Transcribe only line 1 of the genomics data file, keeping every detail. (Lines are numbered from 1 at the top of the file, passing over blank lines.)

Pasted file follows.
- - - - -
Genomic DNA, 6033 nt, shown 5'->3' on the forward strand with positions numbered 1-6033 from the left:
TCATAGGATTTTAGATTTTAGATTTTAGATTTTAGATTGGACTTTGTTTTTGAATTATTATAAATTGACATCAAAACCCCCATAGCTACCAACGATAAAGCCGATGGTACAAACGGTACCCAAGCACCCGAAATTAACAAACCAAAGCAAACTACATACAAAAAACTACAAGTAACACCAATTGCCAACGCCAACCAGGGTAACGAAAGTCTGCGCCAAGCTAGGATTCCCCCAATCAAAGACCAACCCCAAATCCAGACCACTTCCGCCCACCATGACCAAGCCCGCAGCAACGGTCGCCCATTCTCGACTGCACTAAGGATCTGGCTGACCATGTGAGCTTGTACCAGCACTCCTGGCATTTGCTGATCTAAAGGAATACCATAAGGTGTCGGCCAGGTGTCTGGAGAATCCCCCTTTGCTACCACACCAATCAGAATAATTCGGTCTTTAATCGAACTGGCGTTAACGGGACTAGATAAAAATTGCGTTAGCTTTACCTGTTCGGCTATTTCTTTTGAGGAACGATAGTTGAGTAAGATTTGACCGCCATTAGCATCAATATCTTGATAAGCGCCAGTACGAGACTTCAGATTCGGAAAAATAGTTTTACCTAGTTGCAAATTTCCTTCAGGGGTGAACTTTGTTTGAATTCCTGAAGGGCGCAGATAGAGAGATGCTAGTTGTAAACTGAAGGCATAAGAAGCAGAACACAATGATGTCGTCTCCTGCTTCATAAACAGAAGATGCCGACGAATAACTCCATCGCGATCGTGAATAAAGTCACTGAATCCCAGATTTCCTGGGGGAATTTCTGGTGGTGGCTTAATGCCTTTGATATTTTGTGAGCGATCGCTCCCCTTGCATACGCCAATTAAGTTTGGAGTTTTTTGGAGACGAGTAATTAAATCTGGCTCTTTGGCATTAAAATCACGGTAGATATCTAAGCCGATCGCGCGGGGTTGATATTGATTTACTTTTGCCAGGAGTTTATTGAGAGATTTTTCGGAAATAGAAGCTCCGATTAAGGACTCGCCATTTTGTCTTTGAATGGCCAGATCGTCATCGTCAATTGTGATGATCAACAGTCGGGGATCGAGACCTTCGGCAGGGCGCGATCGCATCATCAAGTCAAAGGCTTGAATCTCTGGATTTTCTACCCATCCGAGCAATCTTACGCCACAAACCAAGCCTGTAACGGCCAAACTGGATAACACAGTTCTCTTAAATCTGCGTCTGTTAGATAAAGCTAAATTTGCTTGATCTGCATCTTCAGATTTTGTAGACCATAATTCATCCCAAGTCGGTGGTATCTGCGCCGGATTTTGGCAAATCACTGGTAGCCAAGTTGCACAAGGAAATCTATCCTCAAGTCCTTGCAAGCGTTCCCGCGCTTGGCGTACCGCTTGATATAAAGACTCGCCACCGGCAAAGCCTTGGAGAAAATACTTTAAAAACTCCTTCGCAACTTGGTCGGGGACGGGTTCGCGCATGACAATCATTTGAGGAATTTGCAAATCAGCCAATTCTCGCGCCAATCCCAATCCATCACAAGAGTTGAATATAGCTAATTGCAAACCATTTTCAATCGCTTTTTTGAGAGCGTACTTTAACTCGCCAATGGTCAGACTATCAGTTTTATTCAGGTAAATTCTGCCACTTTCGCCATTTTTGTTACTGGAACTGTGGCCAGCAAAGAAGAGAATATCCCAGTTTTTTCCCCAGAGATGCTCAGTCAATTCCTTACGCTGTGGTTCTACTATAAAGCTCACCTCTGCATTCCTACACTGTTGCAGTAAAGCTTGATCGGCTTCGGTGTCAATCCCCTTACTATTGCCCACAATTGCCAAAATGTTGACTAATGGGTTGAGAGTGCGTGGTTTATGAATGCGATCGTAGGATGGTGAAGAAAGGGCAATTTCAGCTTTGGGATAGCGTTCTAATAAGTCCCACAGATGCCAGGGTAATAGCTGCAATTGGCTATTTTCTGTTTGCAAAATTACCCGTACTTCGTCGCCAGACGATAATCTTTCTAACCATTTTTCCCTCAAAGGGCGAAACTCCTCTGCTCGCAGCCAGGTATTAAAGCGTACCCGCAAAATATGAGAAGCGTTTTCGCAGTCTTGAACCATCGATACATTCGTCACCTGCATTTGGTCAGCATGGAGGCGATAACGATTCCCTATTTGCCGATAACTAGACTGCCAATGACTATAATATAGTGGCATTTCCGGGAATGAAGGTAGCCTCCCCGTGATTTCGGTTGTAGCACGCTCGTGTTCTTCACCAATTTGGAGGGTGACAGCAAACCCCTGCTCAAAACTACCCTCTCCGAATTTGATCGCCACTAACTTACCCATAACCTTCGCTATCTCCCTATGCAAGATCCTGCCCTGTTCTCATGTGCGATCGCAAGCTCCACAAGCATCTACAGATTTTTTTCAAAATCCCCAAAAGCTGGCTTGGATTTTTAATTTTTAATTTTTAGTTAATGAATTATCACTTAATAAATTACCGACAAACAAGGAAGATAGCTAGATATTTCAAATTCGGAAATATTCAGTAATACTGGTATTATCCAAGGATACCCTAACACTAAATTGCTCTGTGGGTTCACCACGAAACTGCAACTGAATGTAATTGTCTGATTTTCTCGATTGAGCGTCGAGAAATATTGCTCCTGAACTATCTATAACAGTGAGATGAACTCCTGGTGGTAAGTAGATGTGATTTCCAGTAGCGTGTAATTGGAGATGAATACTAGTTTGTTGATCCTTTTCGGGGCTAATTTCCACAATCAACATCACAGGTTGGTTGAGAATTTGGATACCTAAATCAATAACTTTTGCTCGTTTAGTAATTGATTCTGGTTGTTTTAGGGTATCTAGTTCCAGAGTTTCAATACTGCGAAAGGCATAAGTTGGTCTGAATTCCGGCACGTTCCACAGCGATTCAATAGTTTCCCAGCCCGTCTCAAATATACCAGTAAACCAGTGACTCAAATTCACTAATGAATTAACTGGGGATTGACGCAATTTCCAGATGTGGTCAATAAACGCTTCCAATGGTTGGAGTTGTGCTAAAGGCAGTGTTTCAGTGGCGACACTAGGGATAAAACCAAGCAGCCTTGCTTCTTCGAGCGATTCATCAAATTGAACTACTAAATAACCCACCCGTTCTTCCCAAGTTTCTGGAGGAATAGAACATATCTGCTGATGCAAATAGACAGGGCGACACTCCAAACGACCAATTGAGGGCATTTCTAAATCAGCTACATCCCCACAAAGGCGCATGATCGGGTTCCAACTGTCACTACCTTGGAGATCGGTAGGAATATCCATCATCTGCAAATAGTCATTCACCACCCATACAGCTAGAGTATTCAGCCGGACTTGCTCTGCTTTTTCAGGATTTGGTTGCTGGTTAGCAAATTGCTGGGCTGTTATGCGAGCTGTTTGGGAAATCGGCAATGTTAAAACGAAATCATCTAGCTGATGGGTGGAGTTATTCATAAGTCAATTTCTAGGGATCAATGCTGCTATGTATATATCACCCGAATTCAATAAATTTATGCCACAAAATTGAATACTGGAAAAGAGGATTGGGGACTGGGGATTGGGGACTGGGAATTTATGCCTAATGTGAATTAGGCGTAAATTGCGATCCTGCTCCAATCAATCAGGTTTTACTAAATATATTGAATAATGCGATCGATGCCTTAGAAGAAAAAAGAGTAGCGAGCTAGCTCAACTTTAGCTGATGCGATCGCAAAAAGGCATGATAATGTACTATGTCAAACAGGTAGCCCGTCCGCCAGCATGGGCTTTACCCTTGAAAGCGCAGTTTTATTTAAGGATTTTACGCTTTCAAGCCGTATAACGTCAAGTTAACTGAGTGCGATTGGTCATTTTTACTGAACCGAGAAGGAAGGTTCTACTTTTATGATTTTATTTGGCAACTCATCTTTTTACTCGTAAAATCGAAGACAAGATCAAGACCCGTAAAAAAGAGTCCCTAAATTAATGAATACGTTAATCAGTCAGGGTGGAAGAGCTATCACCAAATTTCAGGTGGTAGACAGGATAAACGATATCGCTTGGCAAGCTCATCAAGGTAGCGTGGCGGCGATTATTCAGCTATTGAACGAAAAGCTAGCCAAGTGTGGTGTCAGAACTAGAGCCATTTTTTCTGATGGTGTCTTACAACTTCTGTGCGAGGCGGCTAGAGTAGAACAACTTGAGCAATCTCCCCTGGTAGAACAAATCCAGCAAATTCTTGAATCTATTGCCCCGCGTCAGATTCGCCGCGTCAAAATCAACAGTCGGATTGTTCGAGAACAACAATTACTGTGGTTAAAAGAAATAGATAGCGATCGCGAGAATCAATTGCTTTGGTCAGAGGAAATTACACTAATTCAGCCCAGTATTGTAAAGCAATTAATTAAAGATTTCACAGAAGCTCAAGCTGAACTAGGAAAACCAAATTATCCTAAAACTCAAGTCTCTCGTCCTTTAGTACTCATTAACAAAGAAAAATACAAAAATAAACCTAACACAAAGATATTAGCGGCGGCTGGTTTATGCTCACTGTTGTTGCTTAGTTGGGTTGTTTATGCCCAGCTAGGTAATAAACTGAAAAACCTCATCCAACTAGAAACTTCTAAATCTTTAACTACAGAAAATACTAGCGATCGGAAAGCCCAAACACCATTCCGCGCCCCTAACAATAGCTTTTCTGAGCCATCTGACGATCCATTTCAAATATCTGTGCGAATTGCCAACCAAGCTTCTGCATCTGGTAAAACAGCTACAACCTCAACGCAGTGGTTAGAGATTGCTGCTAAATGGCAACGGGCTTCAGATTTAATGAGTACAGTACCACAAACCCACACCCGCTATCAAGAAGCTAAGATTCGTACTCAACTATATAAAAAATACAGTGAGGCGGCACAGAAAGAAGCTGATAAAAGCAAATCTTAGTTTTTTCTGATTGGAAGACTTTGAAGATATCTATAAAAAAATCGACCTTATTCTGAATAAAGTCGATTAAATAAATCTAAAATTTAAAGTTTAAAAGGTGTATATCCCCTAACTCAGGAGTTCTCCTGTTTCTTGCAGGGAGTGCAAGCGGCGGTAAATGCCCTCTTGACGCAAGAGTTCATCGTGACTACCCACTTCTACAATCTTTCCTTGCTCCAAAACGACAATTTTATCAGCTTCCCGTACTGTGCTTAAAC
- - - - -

Genomic DNA, 6033 nt, shown 5'->3' on the forward strand with positions numbered 1-6033 from the left: